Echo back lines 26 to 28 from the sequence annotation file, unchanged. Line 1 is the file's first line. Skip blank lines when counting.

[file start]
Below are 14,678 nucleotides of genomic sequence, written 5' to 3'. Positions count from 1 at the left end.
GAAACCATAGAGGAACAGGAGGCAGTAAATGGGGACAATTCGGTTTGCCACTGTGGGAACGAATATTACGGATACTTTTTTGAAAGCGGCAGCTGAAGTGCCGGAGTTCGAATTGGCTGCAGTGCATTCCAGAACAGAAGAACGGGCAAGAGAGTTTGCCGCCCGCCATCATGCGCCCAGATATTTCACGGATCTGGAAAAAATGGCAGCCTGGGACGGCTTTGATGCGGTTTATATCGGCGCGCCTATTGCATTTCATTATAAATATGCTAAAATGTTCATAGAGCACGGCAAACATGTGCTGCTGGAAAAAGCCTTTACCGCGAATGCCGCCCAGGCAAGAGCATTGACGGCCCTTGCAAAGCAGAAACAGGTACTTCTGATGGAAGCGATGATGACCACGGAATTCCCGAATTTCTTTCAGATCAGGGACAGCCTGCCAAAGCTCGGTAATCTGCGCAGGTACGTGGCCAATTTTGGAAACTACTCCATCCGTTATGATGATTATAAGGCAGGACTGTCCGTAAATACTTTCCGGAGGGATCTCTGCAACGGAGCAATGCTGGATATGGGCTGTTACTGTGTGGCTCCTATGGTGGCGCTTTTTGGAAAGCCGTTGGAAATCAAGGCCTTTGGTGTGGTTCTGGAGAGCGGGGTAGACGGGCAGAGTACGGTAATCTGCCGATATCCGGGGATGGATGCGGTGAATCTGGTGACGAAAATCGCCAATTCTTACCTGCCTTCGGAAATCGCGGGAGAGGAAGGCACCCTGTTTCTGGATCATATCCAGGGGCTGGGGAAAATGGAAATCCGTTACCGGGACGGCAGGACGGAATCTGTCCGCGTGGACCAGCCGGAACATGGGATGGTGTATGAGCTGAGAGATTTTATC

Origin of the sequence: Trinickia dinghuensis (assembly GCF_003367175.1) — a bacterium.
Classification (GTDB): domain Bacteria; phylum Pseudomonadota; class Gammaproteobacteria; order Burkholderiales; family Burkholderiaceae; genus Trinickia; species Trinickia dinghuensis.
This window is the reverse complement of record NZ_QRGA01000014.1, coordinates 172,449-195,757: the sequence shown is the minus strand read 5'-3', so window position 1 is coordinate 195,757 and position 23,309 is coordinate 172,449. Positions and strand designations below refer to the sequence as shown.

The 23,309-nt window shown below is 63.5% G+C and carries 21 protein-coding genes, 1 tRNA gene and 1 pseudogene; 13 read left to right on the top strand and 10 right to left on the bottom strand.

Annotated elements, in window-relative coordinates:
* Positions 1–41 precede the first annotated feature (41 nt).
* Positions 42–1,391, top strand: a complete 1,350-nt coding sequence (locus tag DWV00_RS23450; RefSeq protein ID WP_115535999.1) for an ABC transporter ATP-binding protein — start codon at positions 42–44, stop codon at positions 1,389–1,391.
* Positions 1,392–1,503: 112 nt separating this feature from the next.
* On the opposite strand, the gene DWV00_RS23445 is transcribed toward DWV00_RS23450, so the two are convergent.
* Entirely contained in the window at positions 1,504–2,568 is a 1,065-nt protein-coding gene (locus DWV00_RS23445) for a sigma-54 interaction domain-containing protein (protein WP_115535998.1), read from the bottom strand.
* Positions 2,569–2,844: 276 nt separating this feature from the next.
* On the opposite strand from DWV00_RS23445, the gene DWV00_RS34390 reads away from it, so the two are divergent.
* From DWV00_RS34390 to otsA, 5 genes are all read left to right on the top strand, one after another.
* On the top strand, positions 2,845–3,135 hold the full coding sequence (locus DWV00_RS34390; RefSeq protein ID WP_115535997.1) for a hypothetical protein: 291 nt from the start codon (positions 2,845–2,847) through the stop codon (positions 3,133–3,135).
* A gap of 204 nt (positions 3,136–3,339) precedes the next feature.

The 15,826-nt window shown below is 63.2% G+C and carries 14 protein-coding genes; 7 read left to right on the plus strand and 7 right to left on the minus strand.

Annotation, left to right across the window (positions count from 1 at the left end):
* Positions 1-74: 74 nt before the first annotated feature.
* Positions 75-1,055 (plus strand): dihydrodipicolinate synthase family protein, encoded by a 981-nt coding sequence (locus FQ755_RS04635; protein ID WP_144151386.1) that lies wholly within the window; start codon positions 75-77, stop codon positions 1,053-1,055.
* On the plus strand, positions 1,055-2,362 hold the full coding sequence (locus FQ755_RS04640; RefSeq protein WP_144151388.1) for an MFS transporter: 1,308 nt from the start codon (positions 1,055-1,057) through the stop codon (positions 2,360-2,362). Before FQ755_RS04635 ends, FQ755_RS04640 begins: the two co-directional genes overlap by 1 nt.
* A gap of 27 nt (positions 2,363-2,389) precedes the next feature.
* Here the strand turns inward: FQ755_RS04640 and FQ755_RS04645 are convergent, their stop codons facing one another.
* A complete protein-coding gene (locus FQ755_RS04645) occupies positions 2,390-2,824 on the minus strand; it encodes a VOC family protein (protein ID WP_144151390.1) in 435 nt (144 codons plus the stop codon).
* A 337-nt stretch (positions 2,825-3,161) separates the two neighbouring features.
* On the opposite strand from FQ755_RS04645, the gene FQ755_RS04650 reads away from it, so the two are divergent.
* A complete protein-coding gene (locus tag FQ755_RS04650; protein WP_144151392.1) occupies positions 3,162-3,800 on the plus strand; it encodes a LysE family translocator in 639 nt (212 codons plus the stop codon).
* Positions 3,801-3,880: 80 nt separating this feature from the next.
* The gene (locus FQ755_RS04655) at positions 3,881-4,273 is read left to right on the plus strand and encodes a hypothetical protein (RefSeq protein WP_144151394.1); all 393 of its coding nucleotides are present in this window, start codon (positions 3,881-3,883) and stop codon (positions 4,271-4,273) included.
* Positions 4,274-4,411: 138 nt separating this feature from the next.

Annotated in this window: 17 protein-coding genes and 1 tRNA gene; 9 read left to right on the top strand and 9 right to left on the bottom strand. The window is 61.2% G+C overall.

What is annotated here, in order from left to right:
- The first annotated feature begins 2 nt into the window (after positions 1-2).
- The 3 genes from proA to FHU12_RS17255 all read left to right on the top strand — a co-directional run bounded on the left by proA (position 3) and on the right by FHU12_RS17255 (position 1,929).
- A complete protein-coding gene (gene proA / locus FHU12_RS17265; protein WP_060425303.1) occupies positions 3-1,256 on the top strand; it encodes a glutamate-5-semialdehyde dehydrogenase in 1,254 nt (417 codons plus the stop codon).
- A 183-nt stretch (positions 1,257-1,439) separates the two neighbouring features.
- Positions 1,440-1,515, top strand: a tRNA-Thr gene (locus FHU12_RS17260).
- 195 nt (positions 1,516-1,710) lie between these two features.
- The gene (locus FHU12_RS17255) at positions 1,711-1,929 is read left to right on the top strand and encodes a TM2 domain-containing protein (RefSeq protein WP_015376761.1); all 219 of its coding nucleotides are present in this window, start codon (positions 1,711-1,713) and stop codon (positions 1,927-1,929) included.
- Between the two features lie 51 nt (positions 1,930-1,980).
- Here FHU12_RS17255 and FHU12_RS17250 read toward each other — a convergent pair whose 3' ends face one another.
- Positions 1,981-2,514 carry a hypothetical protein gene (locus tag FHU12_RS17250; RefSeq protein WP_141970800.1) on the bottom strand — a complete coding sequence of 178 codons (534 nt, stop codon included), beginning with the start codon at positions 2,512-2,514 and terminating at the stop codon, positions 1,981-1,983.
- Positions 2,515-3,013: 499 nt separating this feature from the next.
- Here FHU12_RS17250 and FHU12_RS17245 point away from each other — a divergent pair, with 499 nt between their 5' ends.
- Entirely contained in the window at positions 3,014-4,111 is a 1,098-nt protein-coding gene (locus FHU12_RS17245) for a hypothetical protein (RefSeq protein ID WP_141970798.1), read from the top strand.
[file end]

* A 337-nt stretch (positions 2,825-3,161) separates the two neighbouring features.
* On the opposite strand from FQ755_RS04645, the gene FQ755_RS04650 reads away from it, so the two are divergent.
* A complete protein-coding gene (locus tag FQ755_RS04650; protein WP_144151392.1) occupies positions 3,162-3,800 on the plus strand; it encodes a LysE family translocator in 639 nt (212 codons plus the stop codon).